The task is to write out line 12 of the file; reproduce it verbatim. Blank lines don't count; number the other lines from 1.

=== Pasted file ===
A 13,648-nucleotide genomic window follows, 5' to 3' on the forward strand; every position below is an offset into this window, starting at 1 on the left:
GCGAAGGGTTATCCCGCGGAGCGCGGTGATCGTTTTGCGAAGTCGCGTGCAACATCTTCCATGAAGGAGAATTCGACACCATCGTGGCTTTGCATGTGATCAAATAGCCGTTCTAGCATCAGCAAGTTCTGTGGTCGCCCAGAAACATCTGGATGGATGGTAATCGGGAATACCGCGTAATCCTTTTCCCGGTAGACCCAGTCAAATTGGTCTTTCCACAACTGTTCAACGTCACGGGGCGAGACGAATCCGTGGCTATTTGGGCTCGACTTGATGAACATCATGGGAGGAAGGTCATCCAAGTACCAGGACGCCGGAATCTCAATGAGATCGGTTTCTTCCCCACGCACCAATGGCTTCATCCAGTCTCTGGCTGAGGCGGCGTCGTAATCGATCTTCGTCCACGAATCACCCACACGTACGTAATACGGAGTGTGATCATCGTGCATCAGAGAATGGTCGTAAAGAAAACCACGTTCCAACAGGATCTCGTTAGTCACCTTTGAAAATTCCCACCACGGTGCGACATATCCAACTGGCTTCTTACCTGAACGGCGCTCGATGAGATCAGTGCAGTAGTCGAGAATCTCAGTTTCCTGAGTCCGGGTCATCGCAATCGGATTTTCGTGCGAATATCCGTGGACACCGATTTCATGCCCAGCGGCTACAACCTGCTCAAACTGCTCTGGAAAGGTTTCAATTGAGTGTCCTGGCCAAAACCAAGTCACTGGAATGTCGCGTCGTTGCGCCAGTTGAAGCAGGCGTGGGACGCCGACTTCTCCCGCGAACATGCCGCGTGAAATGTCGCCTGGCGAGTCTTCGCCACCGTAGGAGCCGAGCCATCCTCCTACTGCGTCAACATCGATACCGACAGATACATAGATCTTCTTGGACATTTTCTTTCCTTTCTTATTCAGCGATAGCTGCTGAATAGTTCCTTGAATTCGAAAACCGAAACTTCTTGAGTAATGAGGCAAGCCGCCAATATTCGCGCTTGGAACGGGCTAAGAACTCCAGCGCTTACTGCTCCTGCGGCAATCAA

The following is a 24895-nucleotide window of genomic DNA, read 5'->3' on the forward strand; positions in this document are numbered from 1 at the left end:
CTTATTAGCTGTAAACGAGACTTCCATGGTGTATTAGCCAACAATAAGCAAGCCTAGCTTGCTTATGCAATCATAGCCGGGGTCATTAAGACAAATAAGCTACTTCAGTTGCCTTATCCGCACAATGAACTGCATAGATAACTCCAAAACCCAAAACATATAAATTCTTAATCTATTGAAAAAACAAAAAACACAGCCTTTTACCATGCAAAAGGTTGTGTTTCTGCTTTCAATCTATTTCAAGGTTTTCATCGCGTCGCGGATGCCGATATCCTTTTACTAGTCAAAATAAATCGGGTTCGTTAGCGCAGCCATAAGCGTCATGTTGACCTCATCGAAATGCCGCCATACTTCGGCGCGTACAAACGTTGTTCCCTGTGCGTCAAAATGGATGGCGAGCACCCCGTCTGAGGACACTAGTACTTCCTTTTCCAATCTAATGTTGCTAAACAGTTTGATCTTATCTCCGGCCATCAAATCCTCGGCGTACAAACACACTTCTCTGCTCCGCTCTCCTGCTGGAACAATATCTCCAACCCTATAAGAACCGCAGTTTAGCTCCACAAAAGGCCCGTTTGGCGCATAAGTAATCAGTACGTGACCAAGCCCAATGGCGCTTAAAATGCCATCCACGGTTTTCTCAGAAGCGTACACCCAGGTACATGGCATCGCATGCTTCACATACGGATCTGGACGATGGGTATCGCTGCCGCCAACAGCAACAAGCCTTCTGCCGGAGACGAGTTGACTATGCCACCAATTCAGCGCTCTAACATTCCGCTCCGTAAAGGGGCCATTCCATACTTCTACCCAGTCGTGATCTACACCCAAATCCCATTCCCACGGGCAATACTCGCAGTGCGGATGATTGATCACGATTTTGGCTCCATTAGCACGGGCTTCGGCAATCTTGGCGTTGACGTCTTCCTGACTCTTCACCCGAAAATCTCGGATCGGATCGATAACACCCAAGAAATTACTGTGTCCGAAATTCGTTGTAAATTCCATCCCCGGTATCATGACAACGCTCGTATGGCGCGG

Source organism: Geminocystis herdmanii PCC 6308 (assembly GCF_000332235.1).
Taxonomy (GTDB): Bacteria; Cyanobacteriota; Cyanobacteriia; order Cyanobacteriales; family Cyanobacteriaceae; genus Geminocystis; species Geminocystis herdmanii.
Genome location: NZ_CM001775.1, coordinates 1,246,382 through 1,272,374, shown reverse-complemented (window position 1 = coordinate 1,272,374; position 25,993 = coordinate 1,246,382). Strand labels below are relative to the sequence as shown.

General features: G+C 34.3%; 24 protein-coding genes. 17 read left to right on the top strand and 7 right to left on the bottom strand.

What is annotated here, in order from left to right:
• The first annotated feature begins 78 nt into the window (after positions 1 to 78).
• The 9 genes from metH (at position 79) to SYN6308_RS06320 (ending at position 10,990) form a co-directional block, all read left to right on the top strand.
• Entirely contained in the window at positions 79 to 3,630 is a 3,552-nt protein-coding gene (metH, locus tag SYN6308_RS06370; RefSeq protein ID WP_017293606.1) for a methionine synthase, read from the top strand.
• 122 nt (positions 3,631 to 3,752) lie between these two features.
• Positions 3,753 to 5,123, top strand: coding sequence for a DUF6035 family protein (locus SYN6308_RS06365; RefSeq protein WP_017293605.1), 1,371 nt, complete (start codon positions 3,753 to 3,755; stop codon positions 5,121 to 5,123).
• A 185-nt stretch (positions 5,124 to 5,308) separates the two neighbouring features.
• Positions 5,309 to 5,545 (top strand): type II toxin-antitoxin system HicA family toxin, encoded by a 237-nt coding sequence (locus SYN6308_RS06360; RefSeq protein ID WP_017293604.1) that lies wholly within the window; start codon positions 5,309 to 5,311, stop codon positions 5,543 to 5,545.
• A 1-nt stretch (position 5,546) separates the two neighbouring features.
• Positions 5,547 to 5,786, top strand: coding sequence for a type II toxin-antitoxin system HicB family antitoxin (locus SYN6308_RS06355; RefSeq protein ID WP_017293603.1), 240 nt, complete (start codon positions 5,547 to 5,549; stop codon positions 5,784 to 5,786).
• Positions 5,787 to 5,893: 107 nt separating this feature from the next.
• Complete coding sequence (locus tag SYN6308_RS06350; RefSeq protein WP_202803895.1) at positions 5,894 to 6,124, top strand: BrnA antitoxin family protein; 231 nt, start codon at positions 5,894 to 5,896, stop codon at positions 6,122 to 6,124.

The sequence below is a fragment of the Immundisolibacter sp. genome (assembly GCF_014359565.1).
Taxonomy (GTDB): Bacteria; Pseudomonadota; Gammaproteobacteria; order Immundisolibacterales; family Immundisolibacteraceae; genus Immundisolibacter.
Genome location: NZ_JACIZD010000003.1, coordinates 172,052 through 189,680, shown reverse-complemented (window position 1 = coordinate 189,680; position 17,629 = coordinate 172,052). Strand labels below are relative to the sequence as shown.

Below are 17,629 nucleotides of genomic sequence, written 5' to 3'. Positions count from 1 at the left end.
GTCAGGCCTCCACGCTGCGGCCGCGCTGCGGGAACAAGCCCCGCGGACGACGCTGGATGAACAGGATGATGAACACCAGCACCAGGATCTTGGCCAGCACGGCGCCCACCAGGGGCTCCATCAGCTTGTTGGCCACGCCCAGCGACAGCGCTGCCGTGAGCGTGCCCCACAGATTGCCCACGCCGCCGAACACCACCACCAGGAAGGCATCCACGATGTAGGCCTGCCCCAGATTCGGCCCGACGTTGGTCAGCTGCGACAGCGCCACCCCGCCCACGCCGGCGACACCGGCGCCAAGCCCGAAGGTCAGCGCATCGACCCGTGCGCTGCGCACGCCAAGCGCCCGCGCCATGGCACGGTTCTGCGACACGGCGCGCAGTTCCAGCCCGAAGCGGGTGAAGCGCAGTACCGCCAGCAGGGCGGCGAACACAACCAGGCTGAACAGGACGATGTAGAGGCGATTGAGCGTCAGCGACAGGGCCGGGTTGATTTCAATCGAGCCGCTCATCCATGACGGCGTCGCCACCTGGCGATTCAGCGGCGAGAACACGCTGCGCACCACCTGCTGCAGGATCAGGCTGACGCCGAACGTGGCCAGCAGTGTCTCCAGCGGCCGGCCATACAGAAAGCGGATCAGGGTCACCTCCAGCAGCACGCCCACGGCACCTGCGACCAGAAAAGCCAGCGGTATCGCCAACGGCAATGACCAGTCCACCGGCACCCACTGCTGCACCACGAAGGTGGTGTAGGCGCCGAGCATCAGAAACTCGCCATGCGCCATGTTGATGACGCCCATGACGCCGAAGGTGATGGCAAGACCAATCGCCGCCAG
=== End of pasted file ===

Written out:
• Entirely contained in the window at positions 79 to 3,630 is a 3,552-nt protein-coding gene (metH, locus tag SYN6308_RS06370; RefSeq protein ID WP_017293606.1) for a methionine synthase, read from the top strand.